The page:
|Course||Primo (Italian pasta course); main course|
|Place of origin||Italy|
|Region or state||Lazio|
|Main ingredients||Guanciale (or pancetta), eggs, hard cheese (usually Pecorino Romano, occasionally Parmesan, or a mixture), black pepper, spaghetti|
|Variations||Using penne, or adding cream, garlic, or vegetables|
Carbonara (Italian: [karboˈnaːra]) is a Roman pasta dish made with eggs, hard cheese, cured pork and black pepper. The dish took its modern form and name in the middle of the 20th century.
The cheese is usually Pecorino Romano, Parmigiano-Reggiano, or a combination of the two. Spaghetti is the most common pasta, but fettuccine, rigatoni, linguine, or bucatini are also used. Normally guanciale or pancetta are used for the meat component, but lardons of smoked bacon are a common substitute outside Italy.
Origin and history
As with many recipes, the origins of the dish and its name are obscure; however, most sources trace its origin to the region of Lazio.
The dish forms part of a family of dishes involving pasta with bacon, cheese, and pepper, one of which is pasta alla gricia. Indeed, it is very similar to pasta cacio e uova, a dish dressed with melted lard and a mixture of eggs and cheese, which is documented as long ago as 1839, and, according to some researchers and older Italians, may have been the pre-Second World War name of carbonara.
There are many theories for the origin of the name carbonara, which is likely more recent than the dish itself. There is no good evidence for any of them. Since the name is derived from carbonaro (the Italian word for 'charcoal burner'), some believe the dish was first made as a hearty meal for Italian charcoal workers. In parts of the United States, this etymology gave rise to the term "coal miner's spaghetti". It has even been suggested that it was created as a tribute to the Carbonari ('charcoalmen') secret society prominent in the early, repressed stages of Italian unification in the early 19th century. It seems more likely that it is an "urban dish" from Rome, perhaps popularized by the restaurant La Carbonara in Rome.
The names pasta alla carbonara and spaghetti alla carbonara are unrecorded before the Second World War; notably, it is absent from Ada Boni's 1930 La Cucina Romana ("Roman cuisine"). The name carbonara is first attested in 1950, when it was described in the Italian newspaper La Stampa as a Roman dish sought out by American officers after the Allied liberation of Rome in 1944. It was described as a "Roman dish" at a time when many Italians were eating eggs and bacon supplied by troops from the United States. The Italian food historian Luca Cesari described carbonara as "an American dish born in Italy" and dismissed the idea of the dish having its origin in 18th charcoal workers in Italy as "ahistorical". According to another unverified hypothesis a young Italian army cook, Renato Gualandi, created the dish in 1944 together with other Italian cooks working for the allies for a dinner for the US army as the Americans "had fabulous bacon, very good cream, some cheese and powdered egg yolks". The Italian academic Alberto Grandi also said that carbonara comes from an American recipe citing Cesari, a claim that has been criticised in Italy.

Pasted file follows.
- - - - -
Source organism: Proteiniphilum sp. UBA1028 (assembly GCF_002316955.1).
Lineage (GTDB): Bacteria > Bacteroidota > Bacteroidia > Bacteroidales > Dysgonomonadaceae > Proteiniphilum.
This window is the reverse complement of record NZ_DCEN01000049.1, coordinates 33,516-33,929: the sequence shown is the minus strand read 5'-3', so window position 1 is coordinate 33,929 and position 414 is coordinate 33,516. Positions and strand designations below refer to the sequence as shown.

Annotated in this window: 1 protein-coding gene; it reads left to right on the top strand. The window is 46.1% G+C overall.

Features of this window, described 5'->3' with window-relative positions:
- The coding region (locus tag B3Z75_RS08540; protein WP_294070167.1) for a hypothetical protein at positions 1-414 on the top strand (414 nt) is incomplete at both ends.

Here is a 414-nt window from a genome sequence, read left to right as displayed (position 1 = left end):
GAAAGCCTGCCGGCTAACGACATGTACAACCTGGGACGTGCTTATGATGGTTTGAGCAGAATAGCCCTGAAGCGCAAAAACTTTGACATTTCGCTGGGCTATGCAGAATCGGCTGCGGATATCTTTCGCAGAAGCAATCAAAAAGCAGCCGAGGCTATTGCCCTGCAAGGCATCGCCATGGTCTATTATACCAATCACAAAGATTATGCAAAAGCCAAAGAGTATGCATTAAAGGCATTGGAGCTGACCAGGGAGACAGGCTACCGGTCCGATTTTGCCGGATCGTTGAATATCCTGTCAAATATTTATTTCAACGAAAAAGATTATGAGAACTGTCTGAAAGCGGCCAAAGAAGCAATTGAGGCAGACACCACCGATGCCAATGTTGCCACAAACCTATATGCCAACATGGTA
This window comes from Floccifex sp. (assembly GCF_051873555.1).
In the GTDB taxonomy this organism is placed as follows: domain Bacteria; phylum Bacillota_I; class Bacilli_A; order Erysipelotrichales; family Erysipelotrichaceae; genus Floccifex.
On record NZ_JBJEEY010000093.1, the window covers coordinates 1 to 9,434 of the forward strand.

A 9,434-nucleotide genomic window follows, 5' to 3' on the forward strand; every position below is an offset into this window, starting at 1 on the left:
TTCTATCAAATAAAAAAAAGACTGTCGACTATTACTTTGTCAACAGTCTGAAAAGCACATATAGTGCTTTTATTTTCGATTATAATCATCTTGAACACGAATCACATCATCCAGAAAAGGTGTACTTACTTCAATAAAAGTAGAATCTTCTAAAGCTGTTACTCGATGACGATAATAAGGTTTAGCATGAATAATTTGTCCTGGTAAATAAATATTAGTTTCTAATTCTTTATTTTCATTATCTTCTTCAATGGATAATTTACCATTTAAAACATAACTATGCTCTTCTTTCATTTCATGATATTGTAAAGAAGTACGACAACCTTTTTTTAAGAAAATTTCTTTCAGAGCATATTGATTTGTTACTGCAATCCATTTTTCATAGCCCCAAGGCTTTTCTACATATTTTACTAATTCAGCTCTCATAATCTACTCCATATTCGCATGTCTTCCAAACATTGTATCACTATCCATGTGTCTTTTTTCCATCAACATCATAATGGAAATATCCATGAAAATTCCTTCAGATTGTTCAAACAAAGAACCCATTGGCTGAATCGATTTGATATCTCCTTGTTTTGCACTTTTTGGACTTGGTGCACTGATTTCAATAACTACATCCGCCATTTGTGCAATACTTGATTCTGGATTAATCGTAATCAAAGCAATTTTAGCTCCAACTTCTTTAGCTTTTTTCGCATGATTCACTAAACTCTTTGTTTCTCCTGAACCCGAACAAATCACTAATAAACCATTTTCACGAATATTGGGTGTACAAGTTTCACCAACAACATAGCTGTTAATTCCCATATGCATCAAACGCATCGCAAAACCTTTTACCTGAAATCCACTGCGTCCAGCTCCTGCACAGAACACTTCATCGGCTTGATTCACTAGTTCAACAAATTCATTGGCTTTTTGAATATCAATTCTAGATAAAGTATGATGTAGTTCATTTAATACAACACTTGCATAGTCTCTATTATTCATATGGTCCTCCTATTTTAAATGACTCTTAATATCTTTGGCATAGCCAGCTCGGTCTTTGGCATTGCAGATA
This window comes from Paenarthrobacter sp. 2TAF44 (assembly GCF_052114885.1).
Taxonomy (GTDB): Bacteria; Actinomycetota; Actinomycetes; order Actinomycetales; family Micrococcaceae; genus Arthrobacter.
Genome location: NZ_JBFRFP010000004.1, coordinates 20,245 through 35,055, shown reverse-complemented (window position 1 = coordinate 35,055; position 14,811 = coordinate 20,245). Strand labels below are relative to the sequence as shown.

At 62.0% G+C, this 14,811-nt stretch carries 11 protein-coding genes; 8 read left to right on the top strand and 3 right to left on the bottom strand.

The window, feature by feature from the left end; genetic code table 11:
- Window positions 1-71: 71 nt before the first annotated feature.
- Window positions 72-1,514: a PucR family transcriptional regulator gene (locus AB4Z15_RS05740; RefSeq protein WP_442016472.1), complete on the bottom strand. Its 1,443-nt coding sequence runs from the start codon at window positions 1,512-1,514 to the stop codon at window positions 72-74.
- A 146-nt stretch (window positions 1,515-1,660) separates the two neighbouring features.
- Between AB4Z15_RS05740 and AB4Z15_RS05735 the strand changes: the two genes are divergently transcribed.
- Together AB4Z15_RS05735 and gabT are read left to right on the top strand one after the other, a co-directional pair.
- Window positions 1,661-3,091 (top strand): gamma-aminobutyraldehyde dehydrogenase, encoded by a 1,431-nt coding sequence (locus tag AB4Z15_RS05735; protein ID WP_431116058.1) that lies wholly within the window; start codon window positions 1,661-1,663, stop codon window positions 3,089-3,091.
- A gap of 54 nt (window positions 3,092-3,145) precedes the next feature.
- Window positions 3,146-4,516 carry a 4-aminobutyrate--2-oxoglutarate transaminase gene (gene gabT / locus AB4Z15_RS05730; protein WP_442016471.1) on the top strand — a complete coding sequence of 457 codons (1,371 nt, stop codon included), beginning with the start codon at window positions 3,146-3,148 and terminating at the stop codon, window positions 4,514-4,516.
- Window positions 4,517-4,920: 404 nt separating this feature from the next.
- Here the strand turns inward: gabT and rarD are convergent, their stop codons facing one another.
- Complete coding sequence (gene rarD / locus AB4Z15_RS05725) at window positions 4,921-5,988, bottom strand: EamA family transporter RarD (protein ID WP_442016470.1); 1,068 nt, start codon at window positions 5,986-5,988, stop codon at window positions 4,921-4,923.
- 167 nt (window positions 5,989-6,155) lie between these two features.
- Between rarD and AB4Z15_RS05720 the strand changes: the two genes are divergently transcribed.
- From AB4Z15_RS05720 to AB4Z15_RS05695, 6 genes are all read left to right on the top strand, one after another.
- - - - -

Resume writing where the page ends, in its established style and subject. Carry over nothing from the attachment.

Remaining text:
In 1954, carbonara was included in Elizabeth David's Italian Food, an English-language cookbook published in Great Britain.
The pasta is cooked in moderately salted boiling water. The guanciale is briefly fried in a pan in its own fat. A mixture of raw eggs (or yolks), grated Pecorino romano and a liberal amount of ground black pepper is combined with the hot pasta either in the pasta pot or in a serving dish, but away from direct heat, to avoid curdling the egg. The fried guanciale is then added, and the mixture is tossed, creating a rich, creamy sauce with bits of meat spread throughout. Although various shapes of pasta can be used, the raw egg can only cook properly with a shape that has a sufficiently large ratio of surface area to volume, such as the long, thin types fettuccine, linguine, tagliatelle or spaghetti.
Guanciale is the most commonly used meat for the dish in Italy, but pancetta and pancetta affumicata are also used and, in English-speaking countries, bacon is often used as a substitute. The usual cheese is Pecorino Romano; occasionally Parmesan. Recipes differ as to how eggs are used—some use the whole egg, some others only the yolk, and still others a mixture.
Some preparations have more sauce and therefore use tubular pasta, such as penne, which is better suited to holding sauce. Cream is not used in most Italian recipes, with some exceptions. However, it is often employed in other countries. Similarly, garlic is found in some recipes, but mostly outside Italy. Outside Italy, variations on carbonara may include green peas, broccoli, broccolini, leeks, onions, other vegetables or mushrooms, and may substitute a meat like ham or coppa for the fattier guanciale or pancetta.
Carbonara sauce is sold as a ready-to-eat convenience food in grocery stores in many countries. Unlike the original preparation, which is inseparable from its dish as its creamy texture is created on the pasta itself, the commercial versions of carbonara are prepared sauces to be applied onto separately cooked pasta. They may be thickened with cream and sometimes food starch, while often using bacon or cubed pancetta slices as its meat of choice instead of guanciale.
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- ^ Cooking Sauce Carbonara, 15 oz. Jar (Directions For Me)
- Buccini, Anthony F. (2007). "On Spaghetti alla Carbonara and Related Dishes of Central and Southern Italy". In Hosking, Richard (ed.). Eggs in Cookery: Proceedings of the Oxford Symposium of Food and Cookery 2006. Oxford Symposium. pp. 36–47. ISBN 978-1-903018-54-5.